Vaccines are the hot topic of spring. And nothing is more buzzworthy—albeit confusing—than figuring out who is eligible, when and where to go, and how to find the most recent, accurate information. Staff at Thurston County Public Health and Social Services are working tirelessly to make sure the COVID-19 vaccine roll-out is smooth, equitable and efficient.
To date, “49,108 people in Thurston County are fully vaccinated, which is 17.8% of our population,” says Meredith Mathis, COVID-19 Vaccine Public Information Specialist. “80,159 people, or 28.05% of our population have had at least one dose of vaccine. Across the county, health care providers have administered a total of 124,171 doses. Public Health and Social Services (PHSS) has administered 15,072 of those doses.”
County by county statistics are updated regularly and can be found on a public health dashboard. And large-scale vaccination sites are ongoing and growing. From the first PHSS clinic on January 23, 2021 where only 100 doses were administered to February 6 staff, when staff, partnered with Providence Health and Services, hosted the county’s first drive-through clinic, and administered more than 1,100 doses, explains Mathis. “On March 5, PHSS opened a large-scale drive through vaccination clinic at the Thurston County Fairgrounds where we vaccinated just under 900 people with their first doses,” she continues. “On March 12, we opened another drive through vaccination site at South Puget Sound Community College, where we vaccinated just over 1,000 people with the single dose Johnson & Johnson Janssen vaccine.”
And these big endeavors aren’t all. Mathis explains that both main sites, “run intermittently, depending on our vaccine allocations from the Washington State Department of Health (DOH).” But they’ve also hosted mobile vaccination clinics to help those most in need. These include adult family homes and assisted living facilities, private clinics focused on serving seniors, healthcare workers, underserved populations, educators and childcare providers, people with disabilities, houseless individuals, first responders and other groups.
Finding a vaccination appointment can feel stressful and overwhelming. But the PHSS team maintain a dedicated COVID-19 vaccine webpage with registration links, eligibility information and resources. They also post the most recent information to Facebook, Twitter and Instagram. There is a vaccine telephone hotline for folks without internet access. Simply call 360.867.2610 and someone will help you find and register for an appointment.
Such a massive undertaking requires the hard work and help of both employees and volunteers. For example, the large SPSCC and fairgrounds locations, which are run by PHSS, rely on assistance from Thurston County employees, Medical Reserve Corps, healthcare partners, and local volunteers. “United Way of Thurston County has been instrumental in the success of these clinics,” says Mathis. “They coordinate 100% of our volunteer force from the community and provide, on average, 65-85 volunteers for each day of our SPSCC and Fairgrounds clinics. To date, they have recruited more than 1,700 volunteers! It takes upward of 90 people to make these drive-through events happen.”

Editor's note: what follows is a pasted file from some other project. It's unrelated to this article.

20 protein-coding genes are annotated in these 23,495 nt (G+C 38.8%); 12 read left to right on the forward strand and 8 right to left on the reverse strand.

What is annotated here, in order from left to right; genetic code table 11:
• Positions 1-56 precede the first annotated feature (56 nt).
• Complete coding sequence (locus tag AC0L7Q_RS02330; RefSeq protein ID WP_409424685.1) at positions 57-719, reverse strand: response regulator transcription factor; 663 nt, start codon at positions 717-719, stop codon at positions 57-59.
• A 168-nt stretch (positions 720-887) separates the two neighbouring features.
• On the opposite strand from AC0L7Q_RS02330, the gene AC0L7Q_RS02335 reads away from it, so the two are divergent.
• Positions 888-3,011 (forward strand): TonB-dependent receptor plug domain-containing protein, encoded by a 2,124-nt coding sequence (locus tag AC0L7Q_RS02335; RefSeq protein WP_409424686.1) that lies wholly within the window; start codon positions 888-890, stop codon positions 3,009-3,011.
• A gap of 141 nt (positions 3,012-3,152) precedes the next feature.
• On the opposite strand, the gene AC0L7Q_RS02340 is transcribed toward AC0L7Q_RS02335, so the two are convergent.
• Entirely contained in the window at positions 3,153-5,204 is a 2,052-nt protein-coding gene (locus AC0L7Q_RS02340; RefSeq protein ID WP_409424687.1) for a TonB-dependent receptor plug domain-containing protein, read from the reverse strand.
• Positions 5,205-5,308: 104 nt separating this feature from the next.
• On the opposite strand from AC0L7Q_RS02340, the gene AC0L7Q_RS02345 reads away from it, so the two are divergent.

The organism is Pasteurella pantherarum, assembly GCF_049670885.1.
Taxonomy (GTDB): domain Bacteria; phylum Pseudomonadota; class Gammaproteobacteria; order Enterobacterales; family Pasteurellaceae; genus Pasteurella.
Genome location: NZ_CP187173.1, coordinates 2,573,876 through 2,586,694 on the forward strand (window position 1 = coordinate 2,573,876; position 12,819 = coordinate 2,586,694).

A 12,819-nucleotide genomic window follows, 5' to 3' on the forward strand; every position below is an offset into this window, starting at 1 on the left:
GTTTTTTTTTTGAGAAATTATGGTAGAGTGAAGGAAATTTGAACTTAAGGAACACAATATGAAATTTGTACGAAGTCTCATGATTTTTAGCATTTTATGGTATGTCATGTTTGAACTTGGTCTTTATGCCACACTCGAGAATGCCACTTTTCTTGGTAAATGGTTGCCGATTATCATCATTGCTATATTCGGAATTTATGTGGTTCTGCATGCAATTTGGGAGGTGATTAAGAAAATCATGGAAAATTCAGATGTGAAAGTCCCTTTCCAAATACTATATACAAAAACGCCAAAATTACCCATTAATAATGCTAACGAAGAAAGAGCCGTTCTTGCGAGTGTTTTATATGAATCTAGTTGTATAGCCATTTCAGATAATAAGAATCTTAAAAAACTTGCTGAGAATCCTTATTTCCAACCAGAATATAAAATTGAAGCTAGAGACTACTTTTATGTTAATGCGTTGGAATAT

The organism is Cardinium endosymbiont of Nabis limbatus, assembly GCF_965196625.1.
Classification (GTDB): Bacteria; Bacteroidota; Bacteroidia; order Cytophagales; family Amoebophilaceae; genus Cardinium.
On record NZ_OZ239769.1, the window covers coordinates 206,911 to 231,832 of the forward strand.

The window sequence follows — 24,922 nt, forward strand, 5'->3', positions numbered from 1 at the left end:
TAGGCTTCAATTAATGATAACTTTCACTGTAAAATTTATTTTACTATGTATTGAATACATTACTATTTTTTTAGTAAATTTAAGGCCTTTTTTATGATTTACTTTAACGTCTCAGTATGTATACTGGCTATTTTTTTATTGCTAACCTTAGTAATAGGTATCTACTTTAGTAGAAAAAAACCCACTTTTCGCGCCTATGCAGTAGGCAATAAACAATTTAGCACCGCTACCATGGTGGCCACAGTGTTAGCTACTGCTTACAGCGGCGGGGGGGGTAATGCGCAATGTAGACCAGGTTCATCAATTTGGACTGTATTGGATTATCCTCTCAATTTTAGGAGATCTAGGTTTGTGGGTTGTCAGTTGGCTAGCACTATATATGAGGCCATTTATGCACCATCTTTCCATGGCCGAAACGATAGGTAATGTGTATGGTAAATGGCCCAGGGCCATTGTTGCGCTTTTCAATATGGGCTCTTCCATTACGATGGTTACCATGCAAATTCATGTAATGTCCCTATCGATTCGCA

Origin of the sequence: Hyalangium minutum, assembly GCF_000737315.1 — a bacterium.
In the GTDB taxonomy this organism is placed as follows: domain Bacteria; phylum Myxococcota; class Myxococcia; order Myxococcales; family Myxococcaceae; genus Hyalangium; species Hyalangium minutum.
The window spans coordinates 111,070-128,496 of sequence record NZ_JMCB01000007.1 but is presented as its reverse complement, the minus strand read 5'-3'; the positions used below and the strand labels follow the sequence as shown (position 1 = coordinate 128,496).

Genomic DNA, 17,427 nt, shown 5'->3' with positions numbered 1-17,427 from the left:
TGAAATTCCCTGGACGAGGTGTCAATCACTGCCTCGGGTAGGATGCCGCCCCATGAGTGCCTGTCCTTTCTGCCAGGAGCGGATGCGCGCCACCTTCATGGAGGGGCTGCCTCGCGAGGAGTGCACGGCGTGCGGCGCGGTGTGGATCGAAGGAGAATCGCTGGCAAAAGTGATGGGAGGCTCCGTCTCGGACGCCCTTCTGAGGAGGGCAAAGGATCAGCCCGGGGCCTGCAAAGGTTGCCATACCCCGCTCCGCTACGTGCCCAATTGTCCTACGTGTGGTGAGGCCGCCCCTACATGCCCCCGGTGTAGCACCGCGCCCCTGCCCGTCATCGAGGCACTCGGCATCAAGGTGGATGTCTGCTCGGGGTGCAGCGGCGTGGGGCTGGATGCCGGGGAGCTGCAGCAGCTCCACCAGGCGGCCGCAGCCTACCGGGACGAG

On April 15, all residents will be eligible for the vaccine, regardless of their previous phase. This means another wave of eager arms looking for shots. But don’t worry, the PHSS team aren’t slowing down. They’ll continue to provide the shot and host sites until all county residents have access. “Likely through the summer and beyond when children become eligible,” says Mathis.
The department’s no-holds-barred approach comes from a simple goal. “It is our mission to work together to achieve the highest level of health and wellbeing for everyone,” says Schelli Slaughter, Thurston County Public Health and Social Services director. “Getting Thurston County vaccinated against COVID-19 is our highest priority at Thurston County Public Health and Social Services. We are one of the largest vaccine providers in our community. Local health jurisdictions play a critical role across the state and have the responsibility and funding to implement mass vaccination plans.”
Why not go through hospitals, doctor’s offices or clinics? The answer is clear. “Our traditional healthcare provider community such as hospitals, healthcare clinics, and pharmacies do not have the capacity to do it all without the support and partnership with local public health,” answers Slaughter. “It takes our entire community to help bring this pandemic to an end. We appreciate the support of our generous community in volunteering and all of our public health and healthcare heroes for keeping us safe. We hope that everyone will get vaccinated when it is their turn and will continue to do their part in protecting others by wearing masks and physical distancing and socializing responsibly.”
Mid-April’s open availability should streamline the vaccination process. Find a vaccine location near you and register for an appointment as they open up. Summer’s just around the corner, do what you can to get out and enjoy it safely with the ones you love.